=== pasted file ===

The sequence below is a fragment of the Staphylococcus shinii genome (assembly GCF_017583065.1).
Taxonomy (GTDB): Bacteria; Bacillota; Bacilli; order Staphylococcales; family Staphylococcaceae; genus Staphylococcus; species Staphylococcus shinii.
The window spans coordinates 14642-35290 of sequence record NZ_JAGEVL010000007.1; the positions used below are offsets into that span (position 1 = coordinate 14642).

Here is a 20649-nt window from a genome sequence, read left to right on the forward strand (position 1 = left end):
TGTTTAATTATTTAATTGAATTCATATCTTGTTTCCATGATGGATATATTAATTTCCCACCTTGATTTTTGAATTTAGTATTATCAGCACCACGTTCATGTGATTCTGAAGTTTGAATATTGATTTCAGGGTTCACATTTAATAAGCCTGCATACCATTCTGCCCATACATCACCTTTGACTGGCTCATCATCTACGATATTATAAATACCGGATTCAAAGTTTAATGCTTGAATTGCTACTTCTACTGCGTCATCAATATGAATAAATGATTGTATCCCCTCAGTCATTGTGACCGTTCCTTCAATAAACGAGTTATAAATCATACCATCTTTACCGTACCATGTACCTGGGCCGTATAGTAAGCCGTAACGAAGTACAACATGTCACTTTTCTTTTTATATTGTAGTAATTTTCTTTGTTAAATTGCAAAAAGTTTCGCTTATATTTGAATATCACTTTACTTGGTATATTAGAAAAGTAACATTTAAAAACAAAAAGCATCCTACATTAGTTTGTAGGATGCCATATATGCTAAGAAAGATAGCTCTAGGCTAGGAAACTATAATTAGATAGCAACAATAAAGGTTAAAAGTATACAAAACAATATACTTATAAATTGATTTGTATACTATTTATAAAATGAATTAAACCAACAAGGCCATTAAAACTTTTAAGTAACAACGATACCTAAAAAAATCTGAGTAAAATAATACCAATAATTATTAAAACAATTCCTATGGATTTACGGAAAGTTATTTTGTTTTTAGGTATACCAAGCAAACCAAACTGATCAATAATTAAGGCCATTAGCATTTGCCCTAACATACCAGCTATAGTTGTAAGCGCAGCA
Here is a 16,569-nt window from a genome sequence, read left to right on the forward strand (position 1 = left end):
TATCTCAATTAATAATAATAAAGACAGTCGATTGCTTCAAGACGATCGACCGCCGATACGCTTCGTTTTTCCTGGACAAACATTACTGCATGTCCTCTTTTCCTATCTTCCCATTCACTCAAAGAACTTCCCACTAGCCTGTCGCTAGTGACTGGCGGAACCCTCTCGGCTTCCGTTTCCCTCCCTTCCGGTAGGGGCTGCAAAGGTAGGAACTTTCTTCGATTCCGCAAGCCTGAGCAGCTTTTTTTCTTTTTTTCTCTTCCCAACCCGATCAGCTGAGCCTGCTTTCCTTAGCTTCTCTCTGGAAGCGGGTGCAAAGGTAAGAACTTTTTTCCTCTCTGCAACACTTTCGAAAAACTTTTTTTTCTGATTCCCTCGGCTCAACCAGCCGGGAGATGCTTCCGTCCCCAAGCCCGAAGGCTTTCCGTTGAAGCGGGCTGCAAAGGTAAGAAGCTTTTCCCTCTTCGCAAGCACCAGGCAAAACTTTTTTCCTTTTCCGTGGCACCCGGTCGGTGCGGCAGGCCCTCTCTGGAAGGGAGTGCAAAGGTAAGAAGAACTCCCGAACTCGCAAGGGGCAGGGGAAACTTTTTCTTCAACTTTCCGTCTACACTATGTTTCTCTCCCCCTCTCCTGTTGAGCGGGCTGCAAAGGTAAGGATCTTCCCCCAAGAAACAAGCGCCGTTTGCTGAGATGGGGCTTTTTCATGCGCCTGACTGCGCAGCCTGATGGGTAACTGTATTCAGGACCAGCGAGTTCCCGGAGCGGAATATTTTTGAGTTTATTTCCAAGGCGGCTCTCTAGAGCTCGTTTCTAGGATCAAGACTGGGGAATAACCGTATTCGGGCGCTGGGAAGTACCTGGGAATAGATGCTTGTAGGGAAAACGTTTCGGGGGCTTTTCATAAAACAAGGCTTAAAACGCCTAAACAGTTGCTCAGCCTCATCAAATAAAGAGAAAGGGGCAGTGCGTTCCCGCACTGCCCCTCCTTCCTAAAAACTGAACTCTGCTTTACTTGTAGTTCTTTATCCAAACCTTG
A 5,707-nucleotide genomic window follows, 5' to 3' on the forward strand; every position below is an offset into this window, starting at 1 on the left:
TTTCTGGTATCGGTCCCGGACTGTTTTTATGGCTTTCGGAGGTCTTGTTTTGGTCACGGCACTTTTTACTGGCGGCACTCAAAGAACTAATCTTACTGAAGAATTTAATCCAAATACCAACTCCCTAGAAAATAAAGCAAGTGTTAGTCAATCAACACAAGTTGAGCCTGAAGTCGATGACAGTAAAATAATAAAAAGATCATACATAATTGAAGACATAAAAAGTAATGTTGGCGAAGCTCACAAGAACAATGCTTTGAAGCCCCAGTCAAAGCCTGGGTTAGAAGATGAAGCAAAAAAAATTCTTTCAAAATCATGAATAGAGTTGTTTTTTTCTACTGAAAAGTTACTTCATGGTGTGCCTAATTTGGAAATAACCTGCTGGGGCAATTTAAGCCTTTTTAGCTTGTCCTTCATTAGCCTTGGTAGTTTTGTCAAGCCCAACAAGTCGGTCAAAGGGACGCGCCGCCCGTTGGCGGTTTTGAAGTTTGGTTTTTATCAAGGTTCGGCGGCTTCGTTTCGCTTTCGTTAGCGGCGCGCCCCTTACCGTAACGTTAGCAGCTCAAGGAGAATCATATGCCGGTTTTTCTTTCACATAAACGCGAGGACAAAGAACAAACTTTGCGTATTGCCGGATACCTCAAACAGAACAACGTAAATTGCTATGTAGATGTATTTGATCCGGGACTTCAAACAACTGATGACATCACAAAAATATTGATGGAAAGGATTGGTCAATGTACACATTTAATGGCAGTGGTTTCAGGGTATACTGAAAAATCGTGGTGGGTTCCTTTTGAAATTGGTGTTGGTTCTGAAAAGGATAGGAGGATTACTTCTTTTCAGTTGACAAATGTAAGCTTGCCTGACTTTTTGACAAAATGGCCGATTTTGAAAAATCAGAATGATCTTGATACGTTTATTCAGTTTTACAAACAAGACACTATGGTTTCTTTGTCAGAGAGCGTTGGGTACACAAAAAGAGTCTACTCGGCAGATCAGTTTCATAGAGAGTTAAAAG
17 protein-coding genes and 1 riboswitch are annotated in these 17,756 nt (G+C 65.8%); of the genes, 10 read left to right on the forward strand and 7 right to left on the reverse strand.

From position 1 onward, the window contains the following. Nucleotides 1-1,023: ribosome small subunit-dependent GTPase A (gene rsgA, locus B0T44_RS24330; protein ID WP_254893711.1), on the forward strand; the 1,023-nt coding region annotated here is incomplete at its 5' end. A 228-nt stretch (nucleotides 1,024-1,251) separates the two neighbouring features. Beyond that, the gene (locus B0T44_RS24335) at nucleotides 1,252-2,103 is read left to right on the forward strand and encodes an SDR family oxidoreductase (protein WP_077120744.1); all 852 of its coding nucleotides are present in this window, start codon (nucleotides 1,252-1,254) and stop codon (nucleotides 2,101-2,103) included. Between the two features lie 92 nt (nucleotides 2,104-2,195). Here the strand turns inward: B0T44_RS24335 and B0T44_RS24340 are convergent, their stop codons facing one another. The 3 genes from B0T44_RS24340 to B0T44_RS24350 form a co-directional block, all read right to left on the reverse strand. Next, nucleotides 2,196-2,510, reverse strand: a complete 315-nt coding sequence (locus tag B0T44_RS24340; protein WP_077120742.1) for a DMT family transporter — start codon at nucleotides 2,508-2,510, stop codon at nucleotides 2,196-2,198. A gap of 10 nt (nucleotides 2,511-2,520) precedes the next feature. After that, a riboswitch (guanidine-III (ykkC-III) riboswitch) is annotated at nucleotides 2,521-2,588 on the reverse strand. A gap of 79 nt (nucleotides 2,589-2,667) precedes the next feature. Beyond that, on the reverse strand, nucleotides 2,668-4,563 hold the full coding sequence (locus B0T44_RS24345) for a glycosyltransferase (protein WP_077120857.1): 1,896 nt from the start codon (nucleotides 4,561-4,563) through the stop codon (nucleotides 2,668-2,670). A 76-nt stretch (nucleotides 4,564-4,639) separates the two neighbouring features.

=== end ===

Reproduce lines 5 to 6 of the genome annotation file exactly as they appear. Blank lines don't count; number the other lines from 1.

TGTTTAATTATTTAATTGAATTCATATCTTGTTTCCATGATGGATATATTAATTTCCCACCTTGATTTTTGAATTTAGTATTATCAGCACCACGTTCATGTGATTCTGAAGTTTGAATATTGATTTCAGGGTTCACATTTAATAAGCCTGCATACCATTCTGCCCATACATCACCTTTGACTGGCTCATCATCTACGATATTATAAATACCGGATTCAAAGTTTAATGCTTGAATTGCTACTTCTACTGCGTCATCAATATGAATAAATGATTGTATCCCCTCAGTCATTGTGACCGTTCCTTCAATAAACGAGTTATAAATCATACCATCTTTACCGTACCATGTACCTGGGCCGTATAGTAAGCCGTAACGAAGTACAACATGTCACTTTTCTTTTTATATTGTAGTAATTTTCTTTGTTAAATTGCAAAAAGTTTCGCTTATATTTGAATATCACTTTACTTGGTATATTAGAAAAGTAACATTTAAAAACAAAAAGCATCCTACATTAGTTTGTAGGATGCCATATATGCTAAGAAAGATAGCTCTAGGCTAGGAAACTATAATTAGATAGCAACAATAAAGGTTAAAAGTATACAAAACAATATACTTATAAATTGATTTGTATACTATTTATAAAATGAATTAAACCAACAAGGCCATTAAAACTTTTAAGTAACAACGATACCTAAAAAAATCTGAGTAAAATAATACCAATAATTATTAAAACAATTCCTATGGATTTACGGAAAGTTATTTTGTTTTTAGGTATACCAAGCAAACCAAACTGATCAATAATTAAGGCCATTAGCATTTGCCCTAACATACCAGCTATAGTTGTAAGCGCAGCA
Here is a 16,569-nt window from a genome sequence, read left to right on the forward strand (position 1 = left end):